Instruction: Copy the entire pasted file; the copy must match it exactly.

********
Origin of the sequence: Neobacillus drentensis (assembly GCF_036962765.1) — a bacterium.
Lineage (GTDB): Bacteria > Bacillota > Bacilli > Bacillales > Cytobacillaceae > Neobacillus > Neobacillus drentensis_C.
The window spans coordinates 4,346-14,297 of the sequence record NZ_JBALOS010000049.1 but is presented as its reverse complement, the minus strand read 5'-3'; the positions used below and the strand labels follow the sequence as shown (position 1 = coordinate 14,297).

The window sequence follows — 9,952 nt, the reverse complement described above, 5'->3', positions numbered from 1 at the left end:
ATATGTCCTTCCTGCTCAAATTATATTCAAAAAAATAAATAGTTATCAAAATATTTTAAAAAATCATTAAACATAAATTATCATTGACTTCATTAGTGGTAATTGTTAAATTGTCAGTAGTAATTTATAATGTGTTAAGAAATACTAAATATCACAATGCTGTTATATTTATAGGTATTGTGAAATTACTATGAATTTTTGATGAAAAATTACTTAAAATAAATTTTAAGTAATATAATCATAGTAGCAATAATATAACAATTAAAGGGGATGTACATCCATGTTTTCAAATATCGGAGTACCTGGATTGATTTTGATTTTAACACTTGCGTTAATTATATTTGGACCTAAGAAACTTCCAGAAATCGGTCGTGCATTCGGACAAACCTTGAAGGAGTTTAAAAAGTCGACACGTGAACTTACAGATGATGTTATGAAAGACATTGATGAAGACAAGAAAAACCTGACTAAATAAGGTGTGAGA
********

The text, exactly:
Origin of the sequence: Neobacillus drentensis (assembly GCF_036962765.1) — a bacterium.
Lineage (GTDB): Bacteria > Bacillota > Bacilli > Bacillales > Cytobacillaceae > Neobacillus > Neobacillus drentensis_C.
The window spans coordinates 4,346-14,297 of the sequence record NZ_JBALOS010000049.1 but is presented as its reverse complement, the minus strand read 5'-3'; the positions used below and the strand labels follow the sequence as shown (position 1 = coordinate 14,297).

The window sequence follows — 9,952 nt, the reverse complement described above, 5'->3', positions numbered from 1 at the left end:
ATATGTCCTTCCTGCTCAAATTATATTCAAAAAAATAAATAGTTATCAAAATATTTTAAAAAATCATTAAACATAAATTATCATTGACTTCATTAGTGGTAATTGTTAAATTGTCAGTAGTAATTTATAATGTGTTAAGAAATACTAAATATCACAATGCTGTTATATTTATAGGTATTGTGAAATTACTATGAATTTTTGATGAAAAATTACTTAAAATAAATTTTAAGTAATATAATCATAGTAGCAATAATATAACAATTAAAGGGGATGTACATCCATGTTTTCAAATATCGGAGTACCTGGATTGATTTTGATTTTAACACTTGCGTTAATTATATTTGGACCTAAGAAACTTCCAGAAATCGGTCGTGCATTCGGACAAACCTTGAAGGAGTTTAAAAAGTCGACACGTGAACTTACAGATGATGTTATGAAAGACATTGATGAAGACAAGAAAAACCTGACTAAATAAGGTGTGAGA